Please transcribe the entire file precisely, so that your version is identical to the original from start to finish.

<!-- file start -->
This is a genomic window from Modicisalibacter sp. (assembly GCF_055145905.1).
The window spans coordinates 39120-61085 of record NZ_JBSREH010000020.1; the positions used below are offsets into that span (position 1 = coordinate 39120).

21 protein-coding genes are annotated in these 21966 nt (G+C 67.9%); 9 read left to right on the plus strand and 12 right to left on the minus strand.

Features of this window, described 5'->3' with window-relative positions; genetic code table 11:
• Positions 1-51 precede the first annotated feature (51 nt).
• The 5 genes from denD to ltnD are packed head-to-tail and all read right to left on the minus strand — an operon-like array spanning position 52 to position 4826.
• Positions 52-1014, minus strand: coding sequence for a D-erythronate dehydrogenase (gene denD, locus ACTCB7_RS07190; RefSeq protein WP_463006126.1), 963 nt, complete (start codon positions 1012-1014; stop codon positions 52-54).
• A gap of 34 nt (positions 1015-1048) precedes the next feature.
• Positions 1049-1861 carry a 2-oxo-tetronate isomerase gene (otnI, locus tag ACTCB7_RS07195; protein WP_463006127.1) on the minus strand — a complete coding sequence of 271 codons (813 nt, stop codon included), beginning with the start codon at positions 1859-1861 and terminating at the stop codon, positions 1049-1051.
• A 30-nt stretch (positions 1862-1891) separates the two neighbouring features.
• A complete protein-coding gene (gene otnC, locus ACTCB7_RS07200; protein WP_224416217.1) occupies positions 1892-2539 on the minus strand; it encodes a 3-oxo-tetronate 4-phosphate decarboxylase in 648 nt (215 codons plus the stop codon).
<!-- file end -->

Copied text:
This is a genomic window from Modicisalibacter sp. (assembly GCF_055145905.1).
The window spans coordinates 39120-61085 of record NZ_JBSREH010000020.1; the positions used below are offsets into that span (position 1 = coordinate 39120).

21 protein-coding genes are annotated in these 21966 nt (G+C 67.9%); 9 read left to right on the plus strand and 12 right to left on the minus strand.

Features of this window, described 5'->3' with window-relative positions; genetic code table 11:
• Positions 1-51 precede the first annotated feature (51 nt).
• The 5 genes from denD to ltnD are packed head-to-tail and all read right to left on the minus strand — an operon-like array spanning position 52 to position 4826.
• Positions 52-1014, minus strand: coding sequence for a D-erythronate dehydrogenase (gene denD, locus ACTCB7_RS07190; RefSeq protein WP_463006126.1), 963 nt, complete (start codon positions 1012-1014; stop codon positions 52-54).
• A gap of 34 nt (positions 1015-1048) precedes the next feature.
• Positions 1049-1861 carry a 2-oxo-tetronate isomerase gene (otnI, locus tag ACTCB7_RS07195; protein WP_463006127.1) on the minus strand — a complete coding sequence of 271 codons (813 nt, stop codon included), beginning with the start codon at positions 1859-1861 and terminating at the stop codon, positions 1049-1051.
• A 30-nt stretch (positions 1862-1891) separates the two neighbouring features.
• A complete protein-coding gene (gene otnC, locus ACTCB7_RS07200; protein WP_224416217.1) occupies positions 1892-2539 on the minus strand; it encodes a 3-oxo-tetronate 4-phosphate decarboxylase in 648 nt (215 codons plus the stop codon).